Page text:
I KNEW A WOMAN who once spoke to her Italian neighbor in an Italian accent and spoke to her maid in a black accent and spoke to all telephone operators by enunciating all her words and talking very slowly. When I told her that she was condescending, she dismissed the notion out of hand. Thank God she did not answer me in a Jewish accent.

I am reminded of this lady because the presidential candidates have come perilously close to doing the same thing -- talking down to their audiences. They speak before every special interest group they can find, talking down to them all, asking none of them to sacrifice or bite the bullet or consider the long-term implications of the promises that have been made to them.

This is particularly true of American Jews. They are being talked to in this campaign as if their sole concern was Israel and as if this concern overrode all other considerations. Thus, when all three presidential candidates spoke before B'nai B'rith, the subject at hand was always Israel and their comments were, at the very least, 100 percent supportive. Only President Carter managed to bring up the other issues that concern American Jews and B'nai B'rith, but these were mentioned only in passing.

This is not to say that American Jews are not concerned about Israel or that Israel is not their No. 1 concern. It is just that it is not their only concern and for a whole lot of Jews it is not a concern that overrides, say, their concern that Ronald Reagan, good friend of Israel though he be, might just appoint a Supreme Court that would be hard to live with.

The debate between the candidates is not taking place, after all, between men who hold widely differing views about Israel. In fact, the debate is held in the context of who loves Israel more. On that score, Ronald Reagan wins hands down. His view of Israel is strictly adulatory. It is our friend, our ally, of strategic importance, a fellow democracy and apparently can do no wrong.

As for the Palestine Liberation Organization, Reagan talks about it as if it were some sort of Middle East motorcycle gang and not a political-military organization with an ideology, a cause and growing political support both within the region and around the world. In the black and white world of Ronald Reagan, Israel is white and the PLO black. Would that it were that simple.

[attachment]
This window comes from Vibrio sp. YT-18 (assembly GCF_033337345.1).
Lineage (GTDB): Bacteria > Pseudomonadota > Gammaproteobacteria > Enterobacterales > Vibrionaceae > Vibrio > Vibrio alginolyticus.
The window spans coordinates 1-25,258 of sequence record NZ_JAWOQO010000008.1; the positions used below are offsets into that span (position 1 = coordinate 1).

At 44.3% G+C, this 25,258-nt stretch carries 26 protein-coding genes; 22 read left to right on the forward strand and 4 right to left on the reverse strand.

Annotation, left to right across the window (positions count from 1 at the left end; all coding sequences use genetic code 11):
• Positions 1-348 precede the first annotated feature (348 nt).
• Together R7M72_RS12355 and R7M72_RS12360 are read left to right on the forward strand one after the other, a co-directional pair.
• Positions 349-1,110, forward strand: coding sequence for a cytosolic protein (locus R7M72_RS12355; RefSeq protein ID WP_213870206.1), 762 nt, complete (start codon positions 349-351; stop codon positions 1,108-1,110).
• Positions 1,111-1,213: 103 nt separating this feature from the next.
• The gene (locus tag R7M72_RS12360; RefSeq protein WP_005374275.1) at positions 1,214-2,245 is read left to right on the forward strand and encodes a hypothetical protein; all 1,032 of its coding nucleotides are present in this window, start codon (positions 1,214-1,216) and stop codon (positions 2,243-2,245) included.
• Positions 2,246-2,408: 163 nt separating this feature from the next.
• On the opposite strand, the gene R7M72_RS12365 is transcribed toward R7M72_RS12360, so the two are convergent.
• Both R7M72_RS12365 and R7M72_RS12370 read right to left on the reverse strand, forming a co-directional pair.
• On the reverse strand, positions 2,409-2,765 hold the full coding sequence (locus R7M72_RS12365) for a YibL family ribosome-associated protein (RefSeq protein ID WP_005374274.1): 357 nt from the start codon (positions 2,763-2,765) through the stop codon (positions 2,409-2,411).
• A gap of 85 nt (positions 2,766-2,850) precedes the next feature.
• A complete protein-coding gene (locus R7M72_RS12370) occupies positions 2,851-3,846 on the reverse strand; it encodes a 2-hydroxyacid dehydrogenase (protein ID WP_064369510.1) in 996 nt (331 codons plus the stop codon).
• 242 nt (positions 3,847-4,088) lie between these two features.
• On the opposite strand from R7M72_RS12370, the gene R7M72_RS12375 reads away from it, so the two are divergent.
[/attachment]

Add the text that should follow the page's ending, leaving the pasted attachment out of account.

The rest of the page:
John Anderson is not much of an improvement. He, too, is singularly unimaginative when it comes to the Middle East, having devised his foreign policy to suit his domestic policy, which is, at the moment, to get elected. Even President Carter, who sometimes gives indications of understanding that there is, even in the Middle East, another side to the story, is threatening to be born again -- this time as my grandmother. She was what you might call soft on Israel.

The thing is that most of us are soft on Israel -- and with good reason. Israel really is a democracy and it really had been under siege most of its existence. It really does seek peace and, as if to prove it, really did give away (or return) the oil fields in the Sinai in the cause of peace. Even as an occupation power, it does its occupying in a relatively benign fashion. To love Israel is not a cause for shame.

But neither is it reason to lose all critical faculties. Israel sometimes does wrong. Israel sometimes does things it should not. Israel was created by colonial powers in a fit of colonial mentality. (The same is true, by the way, for Jordan.) And while there is no changing that and no sense apologizing for it, it does no good either, to believe that some feelings were not hurt along the way -- some peoples, namely Palestinians, dislocated.

None of the candidates, though, talk this way. They talk of an unreal Israel, a goody-goody Israel that does not, and has not, existed. The Israel that they mention is an insult to the intelligence of Americans and since they usually talk this way to American Jews, it is specifically an insult to the intelligence of American Jews.

The candidates, of course, are not entirely to blame. The leadership of many of the major Jewish organizations contribute mightily to limiting the agenda to Israel and for suggesting that any criticism of Israel, or any attempt to deal realistically and fairly with the Palestinians, is cause for outrage.

But whatever the cause, the result is that when it comes to American Jews, the debate is limited to Israel and then almost nothing is really said. Not only are American Jews insulted in this way, but, worse yet, the cause of peace suffers.You don't have to be Jewish to be concerned.